A number of changes are taking place internationally to construction practices for solar, which requires current construction practices to be updated to improve electrical safety and operation. This update outlines the current position on solar standards.
Current status of Photo-Voltaic (PV) system documentation
AS/NZS 4509.1:2009 Stand-alone power systems – Part 1 Safety and installation
This standard is available and is cited by the Electricity (Safety) Regulations 2010 and AS/NZS 3000:2007 Electrical installations (known as the Australian/New Zealand Wiring Rules). It covers the installation of inverter based power systems for the supply to electrical installations that are NOT connected to an electricity distributor's network.
The energy source used to operate the inverter may be PV arrays (installed to AS/NZS 5033) and wind or mini-hydro turbines.
The limited use of a combustion engine generating sets to cover high peak loading periods is permitted.
AS/NZS 5033:2012 Installation and safety requirements for photo-voltaic (PV) arrays, including Amendments 1 and 2
This standard is available and is cited by the Electricity (Safety) Regulations 2010 and AS/NZS 3000:2007 Electrical installations (known as the Australian/New Zealand Wiring Rules). The citation in the regulations includes a variation permitting the use of heavy-duty PVC conduit as an alternative to metallic conduit for PV array output wiring contained within a building structure.
Amendment 2 delayed the introduction of inverters manufactured and approved to IEC 62109-1 until July 2015.
During the development of IEC 62109-1, a detailed study was undertaken of the requirements for better efficiency, input (D.C) to output (A.C) isolation, earth leakage detection arrangements for PV arrays, and improved reporting of fault conditions to a control point what would ensure rapid response in the event of a fault condition. The development of IEC 62109 specifications has not yet been completed and it is expected that this work will be completed in late 2014/early 2015. Inverter manufacturers have delayed work on inverters compliant with IEC 62109 until the standard has been finalised.
Amendment 3 to AS/NZS 5033 is nearing completion and will include the use of PVC conduit in lieu of metallic conduit and the use of micro-inverters. Micro-inverters are miniaturised inverters that are mounted on each panel of a PV array with the a.c. output directly connected to the electrical installation, typically through an overcurrent protection device and an isolating switch (for servicing purposes).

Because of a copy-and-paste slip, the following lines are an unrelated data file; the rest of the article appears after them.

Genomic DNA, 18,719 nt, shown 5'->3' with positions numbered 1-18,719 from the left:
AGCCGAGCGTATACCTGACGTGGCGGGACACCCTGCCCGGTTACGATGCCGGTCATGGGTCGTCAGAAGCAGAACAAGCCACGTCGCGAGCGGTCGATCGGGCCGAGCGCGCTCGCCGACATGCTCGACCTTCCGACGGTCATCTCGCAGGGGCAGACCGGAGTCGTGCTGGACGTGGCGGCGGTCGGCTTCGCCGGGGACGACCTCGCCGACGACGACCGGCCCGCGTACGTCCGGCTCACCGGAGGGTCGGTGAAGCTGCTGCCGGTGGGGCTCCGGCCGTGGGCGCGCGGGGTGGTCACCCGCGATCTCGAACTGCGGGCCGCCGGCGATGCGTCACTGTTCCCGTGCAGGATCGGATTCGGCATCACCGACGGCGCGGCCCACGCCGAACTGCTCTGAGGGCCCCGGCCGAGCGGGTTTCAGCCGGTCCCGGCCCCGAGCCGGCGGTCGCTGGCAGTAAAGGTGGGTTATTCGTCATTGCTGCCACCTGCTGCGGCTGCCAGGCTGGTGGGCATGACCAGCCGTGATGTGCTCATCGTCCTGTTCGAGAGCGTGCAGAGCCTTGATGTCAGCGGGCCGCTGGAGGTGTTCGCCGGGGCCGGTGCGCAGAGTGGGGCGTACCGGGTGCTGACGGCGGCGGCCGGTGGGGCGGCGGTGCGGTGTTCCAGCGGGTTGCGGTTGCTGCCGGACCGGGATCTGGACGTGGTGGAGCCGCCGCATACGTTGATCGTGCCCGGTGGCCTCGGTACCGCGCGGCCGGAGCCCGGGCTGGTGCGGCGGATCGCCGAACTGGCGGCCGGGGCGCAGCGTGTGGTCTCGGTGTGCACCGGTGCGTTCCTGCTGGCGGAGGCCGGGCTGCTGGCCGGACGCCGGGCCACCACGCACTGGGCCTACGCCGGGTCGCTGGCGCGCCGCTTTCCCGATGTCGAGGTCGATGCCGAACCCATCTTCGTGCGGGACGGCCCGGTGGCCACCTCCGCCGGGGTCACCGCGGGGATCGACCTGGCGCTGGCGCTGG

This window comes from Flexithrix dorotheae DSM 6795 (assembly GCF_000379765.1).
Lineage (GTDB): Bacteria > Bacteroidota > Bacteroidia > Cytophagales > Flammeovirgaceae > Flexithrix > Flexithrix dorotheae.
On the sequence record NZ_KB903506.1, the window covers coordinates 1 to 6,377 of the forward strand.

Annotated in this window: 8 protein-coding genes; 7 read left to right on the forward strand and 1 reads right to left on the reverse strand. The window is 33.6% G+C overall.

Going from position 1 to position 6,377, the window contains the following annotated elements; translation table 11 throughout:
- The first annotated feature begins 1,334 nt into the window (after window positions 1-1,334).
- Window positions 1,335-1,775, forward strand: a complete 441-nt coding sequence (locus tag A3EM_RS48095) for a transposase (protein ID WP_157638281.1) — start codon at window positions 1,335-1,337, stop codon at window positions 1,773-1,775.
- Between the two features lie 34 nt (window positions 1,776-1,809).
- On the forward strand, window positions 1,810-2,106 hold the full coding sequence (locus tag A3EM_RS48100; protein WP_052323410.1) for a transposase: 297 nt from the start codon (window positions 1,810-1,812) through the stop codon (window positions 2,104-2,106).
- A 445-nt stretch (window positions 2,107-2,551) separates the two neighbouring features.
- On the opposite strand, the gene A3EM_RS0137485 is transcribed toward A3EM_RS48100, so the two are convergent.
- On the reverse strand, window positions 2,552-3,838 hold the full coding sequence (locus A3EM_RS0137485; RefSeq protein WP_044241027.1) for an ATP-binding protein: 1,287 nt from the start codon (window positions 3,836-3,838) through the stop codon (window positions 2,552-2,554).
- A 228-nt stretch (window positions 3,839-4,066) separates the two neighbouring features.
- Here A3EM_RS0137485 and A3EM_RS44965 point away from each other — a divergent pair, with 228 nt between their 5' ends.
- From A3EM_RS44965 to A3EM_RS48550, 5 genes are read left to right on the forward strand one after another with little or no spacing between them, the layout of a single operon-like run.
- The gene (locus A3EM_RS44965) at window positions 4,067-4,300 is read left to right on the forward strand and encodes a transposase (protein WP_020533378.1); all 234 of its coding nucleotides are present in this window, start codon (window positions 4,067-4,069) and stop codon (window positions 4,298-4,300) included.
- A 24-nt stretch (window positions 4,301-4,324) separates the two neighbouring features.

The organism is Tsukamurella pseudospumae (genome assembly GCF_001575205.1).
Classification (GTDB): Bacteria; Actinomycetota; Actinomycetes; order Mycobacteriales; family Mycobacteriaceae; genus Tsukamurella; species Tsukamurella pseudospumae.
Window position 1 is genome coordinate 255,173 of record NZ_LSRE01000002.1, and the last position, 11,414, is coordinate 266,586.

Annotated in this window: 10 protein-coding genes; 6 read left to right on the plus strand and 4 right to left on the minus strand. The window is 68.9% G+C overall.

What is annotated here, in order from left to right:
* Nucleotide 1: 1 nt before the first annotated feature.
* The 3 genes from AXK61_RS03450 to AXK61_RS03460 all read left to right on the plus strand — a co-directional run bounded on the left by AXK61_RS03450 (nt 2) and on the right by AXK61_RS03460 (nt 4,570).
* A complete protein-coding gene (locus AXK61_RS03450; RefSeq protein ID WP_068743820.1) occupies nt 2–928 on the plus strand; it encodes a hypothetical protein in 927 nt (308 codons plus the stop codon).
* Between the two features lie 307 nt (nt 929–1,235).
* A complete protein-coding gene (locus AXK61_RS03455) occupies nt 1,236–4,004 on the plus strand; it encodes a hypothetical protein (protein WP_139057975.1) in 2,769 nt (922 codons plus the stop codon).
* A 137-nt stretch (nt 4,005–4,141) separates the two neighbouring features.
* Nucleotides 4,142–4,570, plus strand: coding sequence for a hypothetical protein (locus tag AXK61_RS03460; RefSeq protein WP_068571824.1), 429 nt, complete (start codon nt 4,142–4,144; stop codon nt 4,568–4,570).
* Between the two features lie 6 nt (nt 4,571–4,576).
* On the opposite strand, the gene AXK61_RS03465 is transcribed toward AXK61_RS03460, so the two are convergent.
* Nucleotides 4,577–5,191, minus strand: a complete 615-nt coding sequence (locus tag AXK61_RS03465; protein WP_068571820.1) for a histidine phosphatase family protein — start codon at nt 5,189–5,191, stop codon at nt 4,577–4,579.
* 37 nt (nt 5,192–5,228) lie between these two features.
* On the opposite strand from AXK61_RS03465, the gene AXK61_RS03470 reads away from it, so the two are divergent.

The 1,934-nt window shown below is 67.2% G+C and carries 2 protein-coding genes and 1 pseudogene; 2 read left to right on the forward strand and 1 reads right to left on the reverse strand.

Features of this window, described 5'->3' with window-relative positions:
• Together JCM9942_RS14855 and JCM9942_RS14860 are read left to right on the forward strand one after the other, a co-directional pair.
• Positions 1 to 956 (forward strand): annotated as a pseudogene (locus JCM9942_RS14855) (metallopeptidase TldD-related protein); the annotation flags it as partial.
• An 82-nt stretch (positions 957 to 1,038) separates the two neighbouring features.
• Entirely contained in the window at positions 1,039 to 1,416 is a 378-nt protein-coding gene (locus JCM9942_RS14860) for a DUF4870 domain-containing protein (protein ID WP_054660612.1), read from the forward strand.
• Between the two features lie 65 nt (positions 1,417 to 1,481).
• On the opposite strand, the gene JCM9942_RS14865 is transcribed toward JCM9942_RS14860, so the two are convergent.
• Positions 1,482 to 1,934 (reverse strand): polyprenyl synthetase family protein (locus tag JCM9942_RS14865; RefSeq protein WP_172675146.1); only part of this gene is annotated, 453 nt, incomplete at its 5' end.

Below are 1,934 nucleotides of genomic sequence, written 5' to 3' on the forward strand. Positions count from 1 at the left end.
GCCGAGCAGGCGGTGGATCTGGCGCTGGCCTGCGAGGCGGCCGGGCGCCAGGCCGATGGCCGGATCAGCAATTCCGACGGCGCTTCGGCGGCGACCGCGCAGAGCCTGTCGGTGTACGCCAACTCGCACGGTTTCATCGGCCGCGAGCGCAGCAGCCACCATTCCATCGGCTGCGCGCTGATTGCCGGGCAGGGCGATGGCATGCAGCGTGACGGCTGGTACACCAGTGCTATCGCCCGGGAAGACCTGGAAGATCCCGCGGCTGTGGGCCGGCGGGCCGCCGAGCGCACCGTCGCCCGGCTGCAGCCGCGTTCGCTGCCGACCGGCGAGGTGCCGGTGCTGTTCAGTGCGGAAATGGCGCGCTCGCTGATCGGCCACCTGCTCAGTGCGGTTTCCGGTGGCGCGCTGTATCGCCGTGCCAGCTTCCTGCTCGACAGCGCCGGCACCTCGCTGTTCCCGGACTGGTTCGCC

AS 4777.1:2005 Grid connection of energy systems via inverters – Part 1 Installation requirements
AS 4777.1 has been in use for some time and is cited in the Electricity (Safety) Regulations 2010 and AS/NZS 3000. It will continue to be cited until inverters to IEC 62109-1 are available. Inverters manufactured to AS 4777.1 are made in both Australia and New Zealand. In the short term, these inverters will continue to be installed.
AS/NZS 4777.1 Grid connection of energy systems via inverters – Part 1 Installation requirements and AS/NZS 4777.2 Grid connection of energy systems via inverters – Part 2 Inverter design
The drafting of AS/NZS 4777.1 and AS/NZS 4777.2 was completed mid-2013 and then released for public comment. Approximately 700 submissions were received, which covered nearly all sectors of a typical grid connection by an inverter and design of the inverter. Because of the numerous changes resulting from public comment, the draft standard will be released for a second public comment period prior to publication in mid/late 2014.
The standard specifies essential safety and installation requirements for inverter systems intended for the injection of electric power through an electrical installation to the electricity distribution network. It will reflect the latest international research and development.
The use of a battery to store electricity produced from a PV power system is not part of the current standard but development work is about to start on the provision of this feature. The addition of a battery completely changes the operating mode of the PV power system and additional details for screening of the LV battery connections and over current protection voltage will be added to AS/NZS 4777.1 in the near future.